Sid Johnson Vice President, Procurement and Automotive Sourcing Education: MS, industrial management, Indiana Wesleyan University; BS, industrial engineering and technology, Central State University Company... Sid Johnson – HARMAN International

Sid Johnson

Sid Johnson
Vice President, Procurement and Automotive Sourcing

Education: MS, industrial management, Indiana Wesleyan University; BS, industrial engineering and technology, Central State University
Company Name: HARMAN International
Industry: Technology and Consumer Electronics
Company CEO: Michael Mauser
Company Headquarters Location: Stamford, Connecticut
Number of Employees: 30,000+
Your Location (if different from above): Novi, Michigan
Words you live by: Never sacrifice your value systems.
Who is your personal hero? My mother
What book are you reading? In Our Own Image: Treasured African-American Traditions, Journeys and Icons by Karen Pugh and Patrick H. Bass
What was your first job? I worked at my family’s dry cleaning business when I was young, but my first professional job in 1985 was with GE’s Aircraft Engines (now GE Aviation) business in 1988.
Favorite charity: Salvation Army
Interests: I love to golf. When I can get away, I really love to visit Arizona and hike Pinnacle Peak. I also read a lot.
Family: An amazing wife, son, and daughter.

Why You Need Both Mentors and Sponsors

My mentors were among the top two or three factors that had the most impact on my career. Early on, I realized that it was important to find someone, who had a similar background as myself or had a career that I admired, to guide me in my professional journey. But, there is one point I feel we don’t emphasize enough. There are two kinds of people you need in your career—a sponsor and a mentor.

A sponsor is a person that makes the tough calls on your behalf, and puts their trust and reputation on the line to help you grow your career, while advocating for your success. My sponsor, an African American leader, understood my ambitions, was instrumental in helping me gain clear professional goals, and supported me during some really critical points in my career, including advising and recommending me for a big promotion. In contrast, a mentor is someone who not only recognizes your strengths and weaknesses, but also imparts the hard lessons you need to do better. My own mentor put my skills through a stress test and prepared me for every kind of challenge, from going into my first day at a new job to taking on a strategic leadership role, where I was responsible for managing 60 percent of the costs of the company and overseeing a couple thousand employees. Their valuable counsel and investment in my professional growth helped to build my character and set me up for professional success.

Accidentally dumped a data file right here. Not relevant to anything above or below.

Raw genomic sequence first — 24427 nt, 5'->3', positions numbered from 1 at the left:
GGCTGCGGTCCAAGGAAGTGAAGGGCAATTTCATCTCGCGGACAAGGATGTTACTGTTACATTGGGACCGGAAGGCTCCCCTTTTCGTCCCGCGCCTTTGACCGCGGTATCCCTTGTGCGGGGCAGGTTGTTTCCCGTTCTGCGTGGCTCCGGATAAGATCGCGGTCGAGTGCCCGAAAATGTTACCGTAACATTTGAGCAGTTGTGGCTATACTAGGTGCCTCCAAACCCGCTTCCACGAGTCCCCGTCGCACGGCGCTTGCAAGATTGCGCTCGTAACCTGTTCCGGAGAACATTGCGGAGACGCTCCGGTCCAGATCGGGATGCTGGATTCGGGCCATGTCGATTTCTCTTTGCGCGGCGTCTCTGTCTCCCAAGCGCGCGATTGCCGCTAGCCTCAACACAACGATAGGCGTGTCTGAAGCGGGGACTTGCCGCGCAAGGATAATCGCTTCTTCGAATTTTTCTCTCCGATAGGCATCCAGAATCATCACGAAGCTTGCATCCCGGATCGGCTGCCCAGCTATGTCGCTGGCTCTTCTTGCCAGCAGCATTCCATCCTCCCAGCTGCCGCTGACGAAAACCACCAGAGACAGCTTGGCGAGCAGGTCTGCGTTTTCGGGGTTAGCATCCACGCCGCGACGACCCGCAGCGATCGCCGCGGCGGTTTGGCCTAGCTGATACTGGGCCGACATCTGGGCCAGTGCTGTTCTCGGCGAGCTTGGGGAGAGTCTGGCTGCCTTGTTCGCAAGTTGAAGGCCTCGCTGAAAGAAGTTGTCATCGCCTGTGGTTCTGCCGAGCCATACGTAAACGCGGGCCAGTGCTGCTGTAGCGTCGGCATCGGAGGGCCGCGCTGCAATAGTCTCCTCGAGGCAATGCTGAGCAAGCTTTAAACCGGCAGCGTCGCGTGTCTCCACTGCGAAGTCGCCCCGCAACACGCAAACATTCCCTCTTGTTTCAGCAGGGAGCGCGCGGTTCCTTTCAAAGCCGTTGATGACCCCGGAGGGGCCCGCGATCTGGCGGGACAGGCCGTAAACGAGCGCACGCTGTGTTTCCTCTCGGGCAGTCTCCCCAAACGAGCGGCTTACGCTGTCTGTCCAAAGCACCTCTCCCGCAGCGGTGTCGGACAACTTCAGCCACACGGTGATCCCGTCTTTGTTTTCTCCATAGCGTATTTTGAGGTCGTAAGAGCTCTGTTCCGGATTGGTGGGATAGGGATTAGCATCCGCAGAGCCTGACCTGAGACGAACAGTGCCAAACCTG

These are the lessons I carry and impart to the individuals I sponsor and mentor today. I show them how they can succeed, while guiding them to reveal the best versions of themselves. But, I also try to impart the important lessons I’ve learned in my career and pass on the wisdom I gained from my own mentors. There is one lesson I always share, particularly when I’m guiding aspiring Black leaders—network outside your inner circle. That allows you to invest beyond your professional network and support the lives of young people who can contribute to the growth and success of their communities. I too have practiced this through my work with the Advisory Board at Michigan State University to prepare their supply chain curriculum so that it matches up with students’ needs once they join the workforce. And, it is also why I have been very involved with the National Minority Supplier Development Council, where I’ve served as vice-chair.

Mentorship is essential to guiding talented individuals, and presenting them with the invaluable insights and experiences to create a future generation of thoughtful leaders, who will always remember to serve in the interest of their businesses, industries and communities.

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